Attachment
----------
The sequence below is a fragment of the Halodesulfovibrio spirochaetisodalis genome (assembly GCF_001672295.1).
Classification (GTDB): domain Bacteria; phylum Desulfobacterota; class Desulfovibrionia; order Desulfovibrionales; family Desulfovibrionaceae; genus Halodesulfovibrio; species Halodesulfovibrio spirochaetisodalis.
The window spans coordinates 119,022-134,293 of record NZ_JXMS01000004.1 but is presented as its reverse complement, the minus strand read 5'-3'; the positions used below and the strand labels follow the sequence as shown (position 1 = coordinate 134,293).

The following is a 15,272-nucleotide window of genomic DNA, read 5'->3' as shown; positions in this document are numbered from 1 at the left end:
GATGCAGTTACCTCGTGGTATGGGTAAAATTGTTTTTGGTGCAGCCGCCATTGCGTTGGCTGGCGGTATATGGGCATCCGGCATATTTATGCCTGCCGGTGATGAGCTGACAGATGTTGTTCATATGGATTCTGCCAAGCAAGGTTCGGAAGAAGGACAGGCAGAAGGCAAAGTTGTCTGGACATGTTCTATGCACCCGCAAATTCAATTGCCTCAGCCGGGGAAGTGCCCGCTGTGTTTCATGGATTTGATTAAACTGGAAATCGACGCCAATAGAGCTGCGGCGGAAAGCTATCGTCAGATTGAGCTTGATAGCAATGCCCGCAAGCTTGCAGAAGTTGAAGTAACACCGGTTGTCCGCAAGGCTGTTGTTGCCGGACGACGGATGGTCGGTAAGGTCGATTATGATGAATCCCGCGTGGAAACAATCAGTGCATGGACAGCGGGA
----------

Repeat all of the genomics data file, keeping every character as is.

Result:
The sequence below is a fragment of the Halodesulfovibrio spirochaetisodalis genome (assembly GCF_001672295.1).
Classification (GTDB): domain Bacteria; phylum Desulfobacterota; class Desulfovibrionia; order Desulfovibrionales; family Desulfovibrionaceae; genus Halodesulfovibrio; species Halodesulfovibrio spirochaetisodalis.
The window spans coordinates 119,022-134,293 of record NZ_JXMS01000004.1 but is presented as its reverse complement, the minus strand read 5'-3'; the positions used below and the strand labels follow the sequence as shown (position 1 = coordinate 134,293).

The following is a 15,272-nucleotide window of genomic DNA, read 5'->3' as shown; positions in this document are numbered from 1 at the left end:
GATGCAGTTACCTCGTGGTATGGGTAAAATTGTTTTTGGTGCAGCCGCCATTGCGTTGGCTGGCGGTATATGGGCATCCGGCATATTTATGCCTGCCGGTGATGAGCTGACAGATGTTGTTCATATGGATTCTGCCAAGCAAGGTTCGGAAGAAGGACAGGCAGAAGGCAAAGTTGTCTGGACATGTTCTATGCACCCGCAAATTCAATTGCCTCAGCCGGGGAAGTGCCCGCTGTGTTTCATGGATTTGATTAAACTGGAAATCGACGCCAATAGAGCTGCGGCGGAAAGCTATCGTCAGATTGAGCTTGATAGCAATGCCCGCAAGCTTGCAGAAGTTGAAGTAACACCGGTTGTCCGCAAGGCTGTTGTTGCCGGACGACGGATGGTCGGTAAGGTCGATTATGATGAATCCCGCGTGGAAACAATCAGTGCATGGACAGCGGGA